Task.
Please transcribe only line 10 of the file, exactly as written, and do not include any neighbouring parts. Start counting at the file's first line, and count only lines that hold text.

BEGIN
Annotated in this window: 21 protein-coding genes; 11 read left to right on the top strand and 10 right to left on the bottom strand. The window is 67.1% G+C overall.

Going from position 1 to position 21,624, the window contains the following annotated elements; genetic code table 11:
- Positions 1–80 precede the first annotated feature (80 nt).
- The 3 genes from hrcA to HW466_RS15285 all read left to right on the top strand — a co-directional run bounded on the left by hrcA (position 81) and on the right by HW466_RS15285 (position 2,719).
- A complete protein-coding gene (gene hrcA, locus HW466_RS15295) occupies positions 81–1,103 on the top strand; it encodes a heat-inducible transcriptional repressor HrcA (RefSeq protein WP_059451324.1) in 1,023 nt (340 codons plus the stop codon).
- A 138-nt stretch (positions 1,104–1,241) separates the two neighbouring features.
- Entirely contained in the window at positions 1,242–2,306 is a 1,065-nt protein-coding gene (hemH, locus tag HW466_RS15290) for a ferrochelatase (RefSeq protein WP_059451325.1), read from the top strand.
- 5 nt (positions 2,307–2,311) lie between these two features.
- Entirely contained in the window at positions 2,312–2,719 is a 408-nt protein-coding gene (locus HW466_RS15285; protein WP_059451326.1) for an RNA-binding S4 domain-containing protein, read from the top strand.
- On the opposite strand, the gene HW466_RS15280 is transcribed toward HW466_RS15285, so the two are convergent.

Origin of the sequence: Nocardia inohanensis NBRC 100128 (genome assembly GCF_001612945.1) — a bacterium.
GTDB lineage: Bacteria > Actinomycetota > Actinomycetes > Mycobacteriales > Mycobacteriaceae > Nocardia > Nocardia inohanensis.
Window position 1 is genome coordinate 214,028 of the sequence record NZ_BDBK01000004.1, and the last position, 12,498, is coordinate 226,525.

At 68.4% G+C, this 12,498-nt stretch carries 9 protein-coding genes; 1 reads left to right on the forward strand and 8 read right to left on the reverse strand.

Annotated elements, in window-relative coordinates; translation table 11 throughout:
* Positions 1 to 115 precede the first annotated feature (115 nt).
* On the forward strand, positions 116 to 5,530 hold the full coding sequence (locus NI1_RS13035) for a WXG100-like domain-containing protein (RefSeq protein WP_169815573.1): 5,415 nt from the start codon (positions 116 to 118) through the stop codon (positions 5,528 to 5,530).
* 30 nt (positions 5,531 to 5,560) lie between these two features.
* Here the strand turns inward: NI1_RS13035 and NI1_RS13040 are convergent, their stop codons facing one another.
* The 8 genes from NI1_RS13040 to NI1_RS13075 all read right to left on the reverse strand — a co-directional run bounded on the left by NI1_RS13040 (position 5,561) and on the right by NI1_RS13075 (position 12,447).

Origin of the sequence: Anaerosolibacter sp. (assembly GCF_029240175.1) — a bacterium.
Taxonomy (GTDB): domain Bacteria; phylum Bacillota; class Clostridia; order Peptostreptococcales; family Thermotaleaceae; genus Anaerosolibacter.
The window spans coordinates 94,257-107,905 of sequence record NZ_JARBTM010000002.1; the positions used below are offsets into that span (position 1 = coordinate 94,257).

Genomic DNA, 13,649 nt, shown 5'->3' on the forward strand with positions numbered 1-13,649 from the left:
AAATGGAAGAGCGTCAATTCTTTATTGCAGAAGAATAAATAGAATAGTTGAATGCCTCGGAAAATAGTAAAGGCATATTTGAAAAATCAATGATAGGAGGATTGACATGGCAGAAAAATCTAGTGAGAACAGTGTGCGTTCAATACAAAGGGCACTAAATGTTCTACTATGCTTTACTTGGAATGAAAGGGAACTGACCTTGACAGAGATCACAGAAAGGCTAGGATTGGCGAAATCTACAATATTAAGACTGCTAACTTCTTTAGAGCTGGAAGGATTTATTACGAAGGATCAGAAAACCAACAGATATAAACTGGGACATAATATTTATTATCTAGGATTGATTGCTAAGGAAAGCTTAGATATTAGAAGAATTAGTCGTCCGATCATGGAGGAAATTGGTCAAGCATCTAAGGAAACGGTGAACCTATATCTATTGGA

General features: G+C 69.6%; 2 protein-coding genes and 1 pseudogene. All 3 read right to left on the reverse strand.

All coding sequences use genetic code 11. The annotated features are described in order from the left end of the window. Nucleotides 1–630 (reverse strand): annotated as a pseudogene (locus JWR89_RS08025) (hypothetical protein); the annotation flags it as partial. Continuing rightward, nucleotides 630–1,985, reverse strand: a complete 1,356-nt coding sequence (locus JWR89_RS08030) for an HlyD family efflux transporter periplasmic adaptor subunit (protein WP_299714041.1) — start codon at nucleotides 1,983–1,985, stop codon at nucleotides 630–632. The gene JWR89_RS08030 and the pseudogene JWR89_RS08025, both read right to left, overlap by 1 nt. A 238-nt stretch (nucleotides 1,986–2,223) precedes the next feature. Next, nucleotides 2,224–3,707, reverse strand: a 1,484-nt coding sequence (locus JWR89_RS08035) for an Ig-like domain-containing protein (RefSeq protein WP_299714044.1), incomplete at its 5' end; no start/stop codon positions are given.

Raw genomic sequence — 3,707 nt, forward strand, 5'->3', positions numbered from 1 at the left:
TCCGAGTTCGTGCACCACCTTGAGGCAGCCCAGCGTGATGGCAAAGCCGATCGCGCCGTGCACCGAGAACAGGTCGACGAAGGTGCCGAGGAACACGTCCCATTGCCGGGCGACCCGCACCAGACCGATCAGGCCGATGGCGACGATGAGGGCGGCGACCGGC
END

- On the opposite strand, the gene HW466_RS15280 is transcribed toward HW466_RS15285, so the two are convergent.